Paquimé is the most important archeological zone in northern Mexico and one of the main zones in the vast region called the Grand Chichimeca. Building began around 1200 A.D. and reached its zenith between 1300 and 1450 A.D., when it became a commercial and religious centre of great importance.

The exhibition follows a chronological sequence, from the first settlers in the region to the period of the city’s greatest splendor, showing the characteristics of its adobe architecture, its people, their economic activities, daily lives and religion, and concluding with its destruction and abandonment. A synopsis of regional history is also presented, highlighting some of it emblematic moments and characters. Finally, expressions of the culture of the indigenous groups that still inhabit northern Mexico and the southeastern United States are also presented.

The museum building is organized around a large circular central courtyard and has three exhibition halls, each one related to a differently shaped courtyard. To emphasize the articulation of the spaces and main circulation between the halls, a gallery was created around the central circular courtyard defined by two large suspended beams, whose curves establish a vigorous contrast with the grid ceiling. The exhibition design was made without formal divisions, to open long perspectives and visually link the exhibition areas to the exterior courtyards, to link the expository function with the structuring of the spaces, through sombre shapes and colors that bring out the aesthetic value of the pieces and achieve a balance between these and the didactic elements.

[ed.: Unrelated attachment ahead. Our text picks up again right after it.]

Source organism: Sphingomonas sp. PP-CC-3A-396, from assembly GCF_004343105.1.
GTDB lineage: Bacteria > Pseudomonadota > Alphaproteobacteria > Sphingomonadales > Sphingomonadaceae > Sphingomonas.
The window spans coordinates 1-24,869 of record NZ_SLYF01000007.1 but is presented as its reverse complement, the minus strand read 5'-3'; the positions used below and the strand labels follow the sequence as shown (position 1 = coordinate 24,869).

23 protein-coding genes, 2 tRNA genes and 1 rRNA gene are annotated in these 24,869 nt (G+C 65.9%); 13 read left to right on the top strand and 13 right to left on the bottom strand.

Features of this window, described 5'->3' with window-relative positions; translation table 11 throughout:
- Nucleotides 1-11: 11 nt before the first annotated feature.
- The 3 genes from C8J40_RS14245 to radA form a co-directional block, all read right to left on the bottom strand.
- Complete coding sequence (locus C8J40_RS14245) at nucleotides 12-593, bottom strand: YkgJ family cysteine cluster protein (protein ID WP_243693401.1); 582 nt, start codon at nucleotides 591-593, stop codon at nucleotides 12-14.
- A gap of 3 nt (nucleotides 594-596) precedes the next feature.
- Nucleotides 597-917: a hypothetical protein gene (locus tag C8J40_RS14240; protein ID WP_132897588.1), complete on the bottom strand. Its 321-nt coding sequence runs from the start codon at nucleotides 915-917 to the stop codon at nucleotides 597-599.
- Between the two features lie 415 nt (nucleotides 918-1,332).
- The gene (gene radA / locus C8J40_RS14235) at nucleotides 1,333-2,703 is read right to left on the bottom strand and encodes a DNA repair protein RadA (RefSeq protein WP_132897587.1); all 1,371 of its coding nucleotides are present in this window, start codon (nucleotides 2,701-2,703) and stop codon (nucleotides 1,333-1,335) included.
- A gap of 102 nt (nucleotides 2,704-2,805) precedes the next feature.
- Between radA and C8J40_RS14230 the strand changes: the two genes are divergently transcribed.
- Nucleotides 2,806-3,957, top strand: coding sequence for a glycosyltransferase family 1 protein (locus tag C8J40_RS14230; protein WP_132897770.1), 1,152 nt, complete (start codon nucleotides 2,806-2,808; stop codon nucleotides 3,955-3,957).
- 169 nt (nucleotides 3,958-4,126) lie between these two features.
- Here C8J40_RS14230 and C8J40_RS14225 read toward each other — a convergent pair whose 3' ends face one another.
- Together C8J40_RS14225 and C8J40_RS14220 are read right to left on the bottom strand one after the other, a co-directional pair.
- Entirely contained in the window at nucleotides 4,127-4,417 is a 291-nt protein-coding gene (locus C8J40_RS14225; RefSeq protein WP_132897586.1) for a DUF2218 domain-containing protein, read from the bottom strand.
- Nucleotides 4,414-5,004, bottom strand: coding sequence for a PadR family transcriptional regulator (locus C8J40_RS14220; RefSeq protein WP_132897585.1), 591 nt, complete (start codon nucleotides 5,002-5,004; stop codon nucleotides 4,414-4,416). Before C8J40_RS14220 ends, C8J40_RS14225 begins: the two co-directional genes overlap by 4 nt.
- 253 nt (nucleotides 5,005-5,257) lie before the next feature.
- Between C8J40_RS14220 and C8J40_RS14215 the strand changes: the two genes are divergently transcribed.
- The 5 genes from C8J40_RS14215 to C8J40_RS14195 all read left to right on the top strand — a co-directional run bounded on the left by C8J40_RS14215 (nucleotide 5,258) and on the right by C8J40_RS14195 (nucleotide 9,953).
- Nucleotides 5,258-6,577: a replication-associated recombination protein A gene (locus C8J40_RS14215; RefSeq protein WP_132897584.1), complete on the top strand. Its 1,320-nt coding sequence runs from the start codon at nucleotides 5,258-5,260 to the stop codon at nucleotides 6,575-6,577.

Location: Archeological Zone of Paquime, Casas Grandes, Chihuahua State, Mexico

Year: 1995

Client: National Institute of Anthropolgy and History (INAH)

Project Scope: Exhibition design project and realization.

Exhibition Area: 1,000 m2

Project director: Jorge Agostoni

Collaborators: Juan Cristian Gutiérrez Maupomé, Marco Barrera Bassols, Teresa Márquez Martínez, Rafael Zamora Sanabria, Humberto Alcántara Nava, Hilario Rangel Ramírez, Humberto Valentín González, Miguel Lira Olvera, Marcela Capdevila Vega, Sergio Osorio, Ilyana Martínez Crowther

Museum building architects: Mario Schjetnan Garduño, José Luis Pérez Maldonado